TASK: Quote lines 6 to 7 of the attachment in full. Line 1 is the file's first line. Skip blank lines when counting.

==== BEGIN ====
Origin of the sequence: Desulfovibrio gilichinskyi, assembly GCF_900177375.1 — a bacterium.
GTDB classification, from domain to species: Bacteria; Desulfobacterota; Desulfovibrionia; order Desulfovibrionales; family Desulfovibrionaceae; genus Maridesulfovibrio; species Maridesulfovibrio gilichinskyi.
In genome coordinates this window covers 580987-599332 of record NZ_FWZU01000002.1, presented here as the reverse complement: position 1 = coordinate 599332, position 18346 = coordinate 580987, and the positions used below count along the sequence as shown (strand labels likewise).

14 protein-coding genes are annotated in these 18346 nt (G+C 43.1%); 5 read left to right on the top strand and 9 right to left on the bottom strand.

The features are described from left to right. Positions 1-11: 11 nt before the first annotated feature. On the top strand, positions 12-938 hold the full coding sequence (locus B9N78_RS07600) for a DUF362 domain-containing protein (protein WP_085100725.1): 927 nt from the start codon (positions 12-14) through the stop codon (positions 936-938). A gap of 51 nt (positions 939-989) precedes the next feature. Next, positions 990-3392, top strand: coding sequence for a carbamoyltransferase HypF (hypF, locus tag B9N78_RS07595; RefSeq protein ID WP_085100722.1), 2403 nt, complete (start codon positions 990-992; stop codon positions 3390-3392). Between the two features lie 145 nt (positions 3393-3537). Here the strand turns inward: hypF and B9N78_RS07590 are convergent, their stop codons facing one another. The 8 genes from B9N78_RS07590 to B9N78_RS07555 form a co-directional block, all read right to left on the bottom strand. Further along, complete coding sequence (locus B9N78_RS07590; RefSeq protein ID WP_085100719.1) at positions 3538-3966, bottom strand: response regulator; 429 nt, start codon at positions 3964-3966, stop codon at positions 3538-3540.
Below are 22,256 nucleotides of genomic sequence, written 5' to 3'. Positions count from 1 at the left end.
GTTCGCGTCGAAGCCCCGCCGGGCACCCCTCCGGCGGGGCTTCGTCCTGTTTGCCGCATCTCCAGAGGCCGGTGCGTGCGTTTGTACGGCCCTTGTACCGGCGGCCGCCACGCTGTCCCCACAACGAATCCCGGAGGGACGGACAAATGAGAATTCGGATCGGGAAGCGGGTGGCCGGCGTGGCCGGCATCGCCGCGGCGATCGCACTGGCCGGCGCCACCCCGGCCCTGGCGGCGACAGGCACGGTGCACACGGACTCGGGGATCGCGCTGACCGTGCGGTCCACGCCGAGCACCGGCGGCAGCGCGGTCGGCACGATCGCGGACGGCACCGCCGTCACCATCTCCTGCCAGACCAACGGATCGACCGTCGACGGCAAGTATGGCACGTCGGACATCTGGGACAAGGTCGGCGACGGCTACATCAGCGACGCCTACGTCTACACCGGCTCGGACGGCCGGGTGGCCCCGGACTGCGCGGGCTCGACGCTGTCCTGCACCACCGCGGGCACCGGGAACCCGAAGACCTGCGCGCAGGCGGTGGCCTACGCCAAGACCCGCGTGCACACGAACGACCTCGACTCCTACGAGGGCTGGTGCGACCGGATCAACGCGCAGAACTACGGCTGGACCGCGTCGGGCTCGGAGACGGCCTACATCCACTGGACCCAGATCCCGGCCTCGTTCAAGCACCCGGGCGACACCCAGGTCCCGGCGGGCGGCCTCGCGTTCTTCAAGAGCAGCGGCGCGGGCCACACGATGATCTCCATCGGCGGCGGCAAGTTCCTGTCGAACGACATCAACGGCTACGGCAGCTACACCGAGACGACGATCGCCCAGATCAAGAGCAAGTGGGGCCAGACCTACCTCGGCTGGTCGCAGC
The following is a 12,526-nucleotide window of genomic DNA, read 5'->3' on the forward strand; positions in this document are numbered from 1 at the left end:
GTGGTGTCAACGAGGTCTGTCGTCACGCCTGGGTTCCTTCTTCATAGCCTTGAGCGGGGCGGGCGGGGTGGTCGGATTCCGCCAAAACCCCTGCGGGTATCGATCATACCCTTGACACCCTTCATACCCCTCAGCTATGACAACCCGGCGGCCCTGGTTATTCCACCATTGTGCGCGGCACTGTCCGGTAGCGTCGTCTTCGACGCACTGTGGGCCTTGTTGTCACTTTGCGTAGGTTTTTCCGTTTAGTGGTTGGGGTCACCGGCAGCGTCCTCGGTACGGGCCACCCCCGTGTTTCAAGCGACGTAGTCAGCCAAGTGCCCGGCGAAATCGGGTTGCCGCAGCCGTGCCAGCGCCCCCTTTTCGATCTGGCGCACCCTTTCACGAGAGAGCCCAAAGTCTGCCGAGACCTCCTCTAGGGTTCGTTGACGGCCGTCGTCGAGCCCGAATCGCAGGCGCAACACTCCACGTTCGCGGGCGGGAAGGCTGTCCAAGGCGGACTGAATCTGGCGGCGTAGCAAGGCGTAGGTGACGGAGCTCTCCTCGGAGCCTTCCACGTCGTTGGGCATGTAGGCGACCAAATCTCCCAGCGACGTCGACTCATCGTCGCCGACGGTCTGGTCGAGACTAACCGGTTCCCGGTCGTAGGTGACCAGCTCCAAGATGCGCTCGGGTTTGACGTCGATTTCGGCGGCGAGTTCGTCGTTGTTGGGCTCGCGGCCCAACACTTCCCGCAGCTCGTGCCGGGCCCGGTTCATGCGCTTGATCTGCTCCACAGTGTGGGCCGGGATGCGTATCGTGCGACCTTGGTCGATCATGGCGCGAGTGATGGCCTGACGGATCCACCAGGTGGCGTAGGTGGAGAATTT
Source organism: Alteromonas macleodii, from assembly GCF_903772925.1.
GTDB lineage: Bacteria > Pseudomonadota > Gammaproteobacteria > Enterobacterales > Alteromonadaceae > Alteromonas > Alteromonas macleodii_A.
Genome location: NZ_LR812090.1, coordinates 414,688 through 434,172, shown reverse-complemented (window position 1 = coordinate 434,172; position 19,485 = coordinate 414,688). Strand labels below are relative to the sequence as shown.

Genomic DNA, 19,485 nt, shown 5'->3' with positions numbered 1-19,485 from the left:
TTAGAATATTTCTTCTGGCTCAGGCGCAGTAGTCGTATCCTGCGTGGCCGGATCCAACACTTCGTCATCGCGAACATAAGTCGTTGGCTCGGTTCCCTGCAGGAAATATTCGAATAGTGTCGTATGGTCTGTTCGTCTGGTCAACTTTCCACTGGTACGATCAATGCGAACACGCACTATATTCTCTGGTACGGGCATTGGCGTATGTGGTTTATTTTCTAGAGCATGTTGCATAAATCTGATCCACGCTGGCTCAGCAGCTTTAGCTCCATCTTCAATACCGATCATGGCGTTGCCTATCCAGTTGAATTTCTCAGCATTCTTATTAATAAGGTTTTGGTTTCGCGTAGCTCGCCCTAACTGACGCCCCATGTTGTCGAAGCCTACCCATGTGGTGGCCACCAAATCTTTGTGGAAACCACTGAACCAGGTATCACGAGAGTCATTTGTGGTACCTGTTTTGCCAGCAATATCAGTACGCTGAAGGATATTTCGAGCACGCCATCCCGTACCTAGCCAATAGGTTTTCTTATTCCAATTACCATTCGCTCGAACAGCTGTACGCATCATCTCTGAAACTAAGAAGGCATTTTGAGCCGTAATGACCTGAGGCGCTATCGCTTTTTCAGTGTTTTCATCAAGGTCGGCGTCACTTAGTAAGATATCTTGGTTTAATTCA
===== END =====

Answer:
Below are 22,256 nucleotides of genomic sequence, written 5' to 3'. Positions count from 1 at the left end.
GTTCGCGTCGAAGCCCCGCCGGGCACCCCTCCGGCGGGGCTTCGTCCTGTTTGCCGCATCTCCAGAGGCCGGTGCGTGCGTTTGTACGGCCCTTGTACCGGCGGCCGCCACGCTGTCCCCACAACGAATCCCGGAGGGACGGACAAATGAGAATTCGGATCGGGAAGCGGGTGGCCGGCGTGGCCGGCATCGCCGCGGCGATCGCACTGGCCGGCGCCACCCCGGCCCTGGCGGCGACAGGCACGGTGCACACGGACTCGGGGATCGCGCTGACCGTGCGGTCCACGCCGAGCACCGGCGGCAGCGCGGTCGGCACGATCGCGGACGGCACCGCCGTCACCATCTCCTGCCAGACCAACGGATCGACCGTCGACGGCAAGTATGGCACGTCGGACATCTGGGACAAGGTCGGCGACGGCTACATCAGCGACGCCTACGTCTACACCGGCTCGGACGGCCGGGTGGCCCCGGACTGCGCGGGCTCGACGCTGTCCTGCACCACCGCGGGCACCGGGAACCCGAAGACCTGCGCGCAGGCGGTGGCCTACGCCAAGACCCGCGTGCACACGAACGACCTCGACTCCTACGAGGGCTGGTGCGACCGGATCAACGCGCAGAACTACGGCTGGACCGCGTCGGGCTCGGAGACGGCCTACATCCACTGGACCCAGATCCCGGCCTCGTTCAAGCACCCGGGCGACACCCAGGTCCCGGCGGGCGGCCTCGCGTTCTTCAAGAGCAGCGGCGCGGGCCACACGATGATCTCCATCGGCGGCGGCAAGTTCCTGTCGAACGACATCAACGGCTACGGCAGCTACACCGAGACGACGATCGCCCAGATCAAGAGCAAGTGGGGCCAGACCTACCTCGGCTGGTCGCAGC